Top reasons why you should consider a move to Athlone
The majestic Shannon is central to Athlone's identity, as our reporter discovers when he dips his toe into the good life that thrives here along its banks
Published 06/11/2015 | 02:30
The Luan Gallery in Athlone recently secured the loan of a famous portrait by Sir William Orpen, of John Count McCormack, the celebrated tenor and native of the midlands town, for an exhibition which will open in December.
Another Athlone alumnus of more recent vintage is Robbie Henshaw, golden boy centre on the Ireland rugby team.
Tonight, in the local Sheraton Hotel, players from the Athlone Town team who held mighty AC Milan (with a young Giovanni Trapattoni on the coaching staff) to a scoreless draw in their UEFA Cup first leg tie at St Mel's Park on October 22, 1975, will be guests of honour at a gala dinner to mark the 40th anniversary of that wonderful night.
Although they lost the return leg at the San Siro Stadium by three late goals to nil, few of the more than 10,000 fans jammed into St Mel's Park that night who witnessed the historic game in Athlone will ever forget it.
Athlone, or Baile Átha Luain in Irish, (town of Luan's ford), near the southern shore of Lough Ree, is the largest town in the Midlands, spanning both the east and west banks of the majestic Shannon. The river plays a huge part in the local economy.
In the shadow of Athlone Castle, the western bank is an atmospheric jumble of twisting streets, colourfully painted houses, historic pubs, antique shops and more.
The town is on the N6 road connecting Galway to Dublin. The N55 connects the town with Ballymahon and Cavan, the N61 with Roscommon, and the N62 with Birr, Roscrea, and southern Ireland.
The M6 motorway connects the town directly with Dublin and Galway, making it very attractive to house buyers charmed by its amenities and its relative proximity to Dublin and to Galway and the west.
Athlone is also unusual in that, with six exits off the motorway, it is very easy to get around; nowhere is more than 10 minutes away by car, so you can go from west to east and vice versa without having to go into town.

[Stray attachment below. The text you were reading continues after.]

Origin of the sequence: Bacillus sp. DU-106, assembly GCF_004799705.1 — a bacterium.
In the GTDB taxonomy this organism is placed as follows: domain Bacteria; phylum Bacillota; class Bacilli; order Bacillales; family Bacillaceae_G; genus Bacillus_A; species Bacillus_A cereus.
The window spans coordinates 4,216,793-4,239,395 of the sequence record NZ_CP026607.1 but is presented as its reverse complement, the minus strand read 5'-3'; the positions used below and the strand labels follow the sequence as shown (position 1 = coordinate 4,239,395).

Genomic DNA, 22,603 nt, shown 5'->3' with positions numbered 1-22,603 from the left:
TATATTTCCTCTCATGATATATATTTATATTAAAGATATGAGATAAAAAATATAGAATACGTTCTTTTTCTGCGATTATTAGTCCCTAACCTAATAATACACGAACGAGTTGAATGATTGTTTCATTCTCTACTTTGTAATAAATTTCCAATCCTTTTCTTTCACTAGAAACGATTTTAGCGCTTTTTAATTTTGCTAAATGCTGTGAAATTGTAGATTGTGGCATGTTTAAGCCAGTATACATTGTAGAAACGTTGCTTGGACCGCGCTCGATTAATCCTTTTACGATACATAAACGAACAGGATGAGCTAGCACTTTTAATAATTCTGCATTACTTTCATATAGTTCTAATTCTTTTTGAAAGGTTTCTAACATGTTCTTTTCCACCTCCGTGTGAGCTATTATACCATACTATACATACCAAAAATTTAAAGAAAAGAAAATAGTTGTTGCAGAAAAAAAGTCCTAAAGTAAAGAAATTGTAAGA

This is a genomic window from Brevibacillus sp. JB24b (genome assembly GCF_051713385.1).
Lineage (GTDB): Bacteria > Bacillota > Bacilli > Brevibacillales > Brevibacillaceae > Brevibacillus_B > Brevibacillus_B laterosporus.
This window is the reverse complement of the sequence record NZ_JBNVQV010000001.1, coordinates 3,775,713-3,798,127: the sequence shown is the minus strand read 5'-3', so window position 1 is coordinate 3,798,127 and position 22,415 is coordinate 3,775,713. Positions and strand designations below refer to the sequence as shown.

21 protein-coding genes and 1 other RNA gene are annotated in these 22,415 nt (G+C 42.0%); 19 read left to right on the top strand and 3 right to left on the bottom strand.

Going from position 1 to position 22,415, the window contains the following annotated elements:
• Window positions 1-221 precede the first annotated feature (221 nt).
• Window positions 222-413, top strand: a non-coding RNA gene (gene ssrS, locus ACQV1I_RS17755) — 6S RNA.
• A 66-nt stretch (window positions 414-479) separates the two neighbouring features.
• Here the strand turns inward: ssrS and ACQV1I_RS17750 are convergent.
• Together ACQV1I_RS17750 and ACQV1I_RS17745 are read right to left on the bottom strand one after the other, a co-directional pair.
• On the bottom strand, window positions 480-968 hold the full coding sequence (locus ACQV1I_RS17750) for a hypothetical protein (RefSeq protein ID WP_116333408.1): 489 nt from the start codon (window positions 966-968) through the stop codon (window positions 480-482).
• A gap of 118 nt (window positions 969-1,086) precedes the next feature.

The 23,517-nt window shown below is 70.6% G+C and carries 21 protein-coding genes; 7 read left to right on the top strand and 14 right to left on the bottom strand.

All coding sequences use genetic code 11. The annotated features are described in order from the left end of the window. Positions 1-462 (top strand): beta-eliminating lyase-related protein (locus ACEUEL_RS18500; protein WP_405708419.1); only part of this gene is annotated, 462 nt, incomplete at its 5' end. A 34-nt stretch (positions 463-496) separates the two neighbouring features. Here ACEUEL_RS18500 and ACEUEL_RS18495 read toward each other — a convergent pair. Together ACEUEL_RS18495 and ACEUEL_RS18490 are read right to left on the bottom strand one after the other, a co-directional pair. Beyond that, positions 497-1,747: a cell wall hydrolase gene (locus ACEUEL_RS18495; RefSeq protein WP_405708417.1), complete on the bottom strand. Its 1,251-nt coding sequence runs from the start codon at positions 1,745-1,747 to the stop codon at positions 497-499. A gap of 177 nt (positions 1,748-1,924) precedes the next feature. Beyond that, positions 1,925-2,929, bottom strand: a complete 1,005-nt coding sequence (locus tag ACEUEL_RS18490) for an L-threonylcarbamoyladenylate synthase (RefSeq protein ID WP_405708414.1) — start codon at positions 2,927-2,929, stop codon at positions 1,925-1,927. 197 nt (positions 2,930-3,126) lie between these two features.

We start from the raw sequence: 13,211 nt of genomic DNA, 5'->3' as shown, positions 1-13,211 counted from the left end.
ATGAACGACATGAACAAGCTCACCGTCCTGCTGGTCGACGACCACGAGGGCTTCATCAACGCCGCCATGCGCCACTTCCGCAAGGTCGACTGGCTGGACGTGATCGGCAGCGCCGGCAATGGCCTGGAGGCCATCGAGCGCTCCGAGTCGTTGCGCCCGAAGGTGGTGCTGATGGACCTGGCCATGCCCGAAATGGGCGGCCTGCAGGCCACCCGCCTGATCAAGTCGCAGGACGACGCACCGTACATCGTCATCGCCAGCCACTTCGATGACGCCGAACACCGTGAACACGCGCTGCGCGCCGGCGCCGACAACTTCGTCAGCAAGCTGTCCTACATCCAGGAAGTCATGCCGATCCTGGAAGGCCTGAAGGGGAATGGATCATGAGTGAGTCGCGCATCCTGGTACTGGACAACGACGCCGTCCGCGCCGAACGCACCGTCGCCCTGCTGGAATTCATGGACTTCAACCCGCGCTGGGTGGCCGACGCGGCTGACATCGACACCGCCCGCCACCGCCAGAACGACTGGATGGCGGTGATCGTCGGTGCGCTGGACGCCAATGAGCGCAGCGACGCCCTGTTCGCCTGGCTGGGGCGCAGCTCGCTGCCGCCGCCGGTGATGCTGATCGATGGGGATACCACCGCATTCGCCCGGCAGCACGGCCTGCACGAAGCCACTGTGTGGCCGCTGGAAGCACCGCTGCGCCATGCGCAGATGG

With a population of 20,153, according to the 2011 Census, Athlone is really a 'big small' town. It has branches of several State and semi-State organisations, including the Department of Education, the Revenue Commissioners, Bus Éireann, Iarnród Éireann, IDA Ireland, and Enterprise Ireland, thus ensuring a strong local economy.
Custume Barracks, on the west bank, is the headquarters of the Western Command of the Army, and Athlone has always been known as a military town.
The Athlone Institute of Technology (AIT) is the area's regional third level college.
The principal shopping centres, Golden Island and Athlone Town Centre, both in the town, house many of the big retailers, including Tesco, Boots, Argos, Zara, Marks and Spencer and TK Maxx.
The town is also home to three theatres: the Dean Crowe Theatre & Arts Centre, the Little Theatre, and Passionfruit Theatre. And, in 2012, the Luan, a multi-million euro contemporary art gallery, opened.
The RTÉ All-Ireland Drama Festival takes place every year here, and the annual Athlone Literary Festival is a must for readers, writers and those who enjoy good conversation and literature. The animated discussions often continue over a pint in the institution that is Sean's Bar, on Main Street, documented as far back as 900AD.
Sport plays a huge part in local life. Athlone Regional Sports Centre has a swimming pool, gym, and AstroTurf pitches, while Athlone Town nowadays play their home games in Lissywollen.